“ If I saw something in my viewfinder that looked familiar to me, I would do something to shake it up. – Garry Winogrand
This quote expresses one of my main photographic principles. I don’t want to make images that everyone else makes. Accomplishing this isn’t always easy, but it can be done.
In 2003, when I started in photography, I attended a photo critique oriented toward competition quality images. My image was a beautiful rose – just like one you’d see in a catalog. The gist of the critique was “Nice image, but it’s just a rose. We’ve all seen that 1000’s of times.” I was crushed & when I began to compete a few months later it took a while to understand the message. In retrospect, that simple critique was one of the most valuable I’ve ever gotten.
Fast forward to 2007. I no longer competed. I won everything to be won over 3 years in novice, intermediate, and advanced (blush ;-)). Further, I wanted to shoot for myself and not for rule bound judges (there are hardly any other kind – spoken as a judge who wasn’t) and “….shaking things up” normally means breaking a few rules. In the summer of 2007 I had an exhibit titled “Georgia on My Mind” (Georgia O’Keeffe and her abstract flowers to be specific). As I reviewed my final selection, I remembered “it’s just a rose” and thought “you’ve come a long way,baby”.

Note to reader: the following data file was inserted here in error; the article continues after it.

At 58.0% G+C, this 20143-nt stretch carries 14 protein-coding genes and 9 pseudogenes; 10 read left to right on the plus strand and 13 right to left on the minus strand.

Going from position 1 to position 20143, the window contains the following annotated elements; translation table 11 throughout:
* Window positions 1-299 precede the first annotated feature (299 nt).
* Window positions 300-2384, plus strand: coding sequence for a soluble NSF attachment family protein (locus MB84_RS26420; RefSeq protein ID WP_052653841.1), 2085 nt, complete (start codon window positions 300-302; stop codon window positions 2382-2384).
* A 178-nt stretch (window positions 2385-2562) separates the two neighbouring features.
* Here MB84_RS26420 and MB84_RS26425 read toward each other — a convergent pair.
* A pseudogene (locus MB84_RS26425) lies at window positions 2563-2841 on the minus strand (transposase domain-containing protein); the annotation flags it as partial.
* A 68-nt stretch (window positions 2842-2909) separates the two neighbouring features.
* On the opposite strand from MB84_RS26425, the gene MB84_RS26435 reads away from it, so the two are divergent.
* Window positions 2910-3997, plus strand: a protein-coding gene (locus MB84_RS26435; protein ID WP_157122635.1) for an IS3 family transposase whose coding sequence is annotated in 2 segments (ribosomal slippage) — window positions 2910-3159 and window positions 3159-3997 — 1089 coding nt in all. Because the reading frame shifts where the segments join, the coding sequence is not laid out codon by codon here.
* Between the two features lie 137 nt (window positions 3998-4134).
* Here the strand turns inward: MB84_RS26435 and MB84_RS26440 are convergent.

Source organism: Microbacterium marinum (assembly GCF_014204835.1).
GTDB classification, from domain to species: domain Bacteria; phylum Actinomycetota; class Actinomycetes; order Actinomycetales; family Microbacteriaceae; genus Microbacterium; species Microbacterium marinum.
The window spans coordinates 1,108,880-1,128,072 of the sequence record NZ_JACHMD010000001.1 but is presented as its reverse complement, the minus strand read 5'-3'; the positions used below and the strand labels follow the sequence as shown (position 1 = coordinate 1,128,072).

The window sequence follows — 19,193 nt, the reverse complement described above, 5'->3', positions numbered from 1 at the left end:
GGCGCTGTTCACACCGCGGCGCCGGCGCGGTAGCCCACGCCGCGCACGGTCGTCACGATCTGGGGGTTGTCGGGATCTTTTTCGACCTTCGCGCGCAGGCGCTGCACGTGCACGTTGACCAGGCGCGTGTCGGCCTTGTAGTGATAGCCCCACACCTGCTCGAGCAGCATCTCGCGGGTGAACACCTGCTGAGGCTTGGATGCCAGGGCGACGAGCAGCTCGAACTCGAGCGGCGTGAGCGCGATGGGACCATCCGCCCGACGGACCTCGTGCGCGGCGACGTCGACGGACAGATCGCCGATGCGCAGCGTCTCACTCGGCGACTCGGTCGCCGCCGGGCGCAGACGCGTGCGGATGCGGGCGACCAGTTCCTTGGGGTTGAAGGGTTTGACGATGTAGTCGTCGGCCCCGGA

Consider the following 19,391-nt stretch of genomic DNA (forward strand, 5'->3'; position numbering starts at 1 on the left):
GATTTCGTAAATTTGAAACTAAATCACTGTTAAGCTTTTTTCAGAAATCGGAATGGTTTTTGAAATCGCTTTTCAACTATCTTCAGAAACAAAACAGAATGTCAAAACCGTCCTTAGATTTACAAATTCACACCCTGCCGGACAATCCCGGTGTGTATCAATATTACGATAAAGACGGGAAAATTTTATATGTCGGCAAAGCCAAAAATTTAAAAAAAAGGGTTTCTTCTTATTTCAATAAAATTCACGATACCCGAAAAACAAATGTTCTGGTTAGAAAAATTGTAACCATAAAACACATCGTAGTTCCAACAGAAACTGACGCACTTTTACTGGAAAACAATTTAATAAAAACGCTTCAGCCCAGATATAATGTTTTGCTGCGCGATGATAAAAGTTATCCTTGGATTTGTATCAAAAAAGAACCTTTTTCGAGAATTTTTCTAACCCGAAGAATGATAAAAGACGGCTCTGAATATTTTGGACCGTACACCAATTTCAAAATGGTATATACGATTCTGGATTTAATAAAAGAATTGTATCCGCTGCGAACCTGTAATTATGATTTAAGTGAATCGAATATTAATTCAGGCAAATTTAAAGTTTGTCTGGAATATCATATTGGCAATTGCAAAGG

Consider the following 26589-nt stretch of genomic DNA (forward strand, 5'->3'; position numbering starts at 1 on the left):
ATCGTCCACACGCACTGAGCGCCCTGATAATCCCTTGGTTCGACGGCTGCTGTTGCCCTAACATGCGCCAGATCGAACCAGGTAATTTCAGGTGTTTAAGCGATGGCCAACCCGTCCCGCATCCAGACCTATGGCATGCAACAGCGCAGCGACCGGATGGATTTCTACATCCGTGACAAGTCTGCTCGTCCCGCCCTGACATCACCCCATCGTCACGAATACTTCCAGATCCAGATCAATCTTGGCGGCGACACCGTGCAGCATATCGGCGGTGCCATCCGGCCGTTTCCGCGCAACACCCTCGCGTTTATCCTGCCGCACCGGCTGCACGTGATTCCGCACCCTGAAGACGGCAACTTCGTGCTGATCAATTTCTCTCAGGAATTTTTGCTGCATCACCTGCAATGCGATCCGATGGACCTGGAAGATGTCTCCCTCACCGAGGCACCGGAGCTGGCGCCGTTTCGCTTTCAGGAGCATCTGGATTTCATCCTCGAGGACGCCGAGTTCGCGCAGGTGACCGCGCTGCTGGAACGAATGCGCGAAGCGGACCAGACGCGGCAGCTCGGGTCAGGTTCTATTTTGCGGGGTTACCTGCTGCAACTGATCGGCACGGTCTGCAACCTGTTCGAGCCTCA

The feature image at the top of the post is from that exhibit. The complete set of sixteen images is shown below and can also be viewed individually here. If you need to know what each image is, you may be missing the point.
Click to enlarge.
All but two of these images were made within 50′ of my front door. For #3 I had to travel 150 yards and #1 about 20 miles. Your chances of a great image decrease proportionally to the distance you have to travel to make it. If you can’t make good images within an hour of home, why do you think traveling great distances will help. Oh,
That’s where the photo icon is
– and you think you can make an original image of that icon that’s been shot 1,000,000’s of times — why exactly?
It’s hard to make an original image of a scene that’s been shot day-in and day-out for decades by thousands of photographers. Get real. Buy a postcard.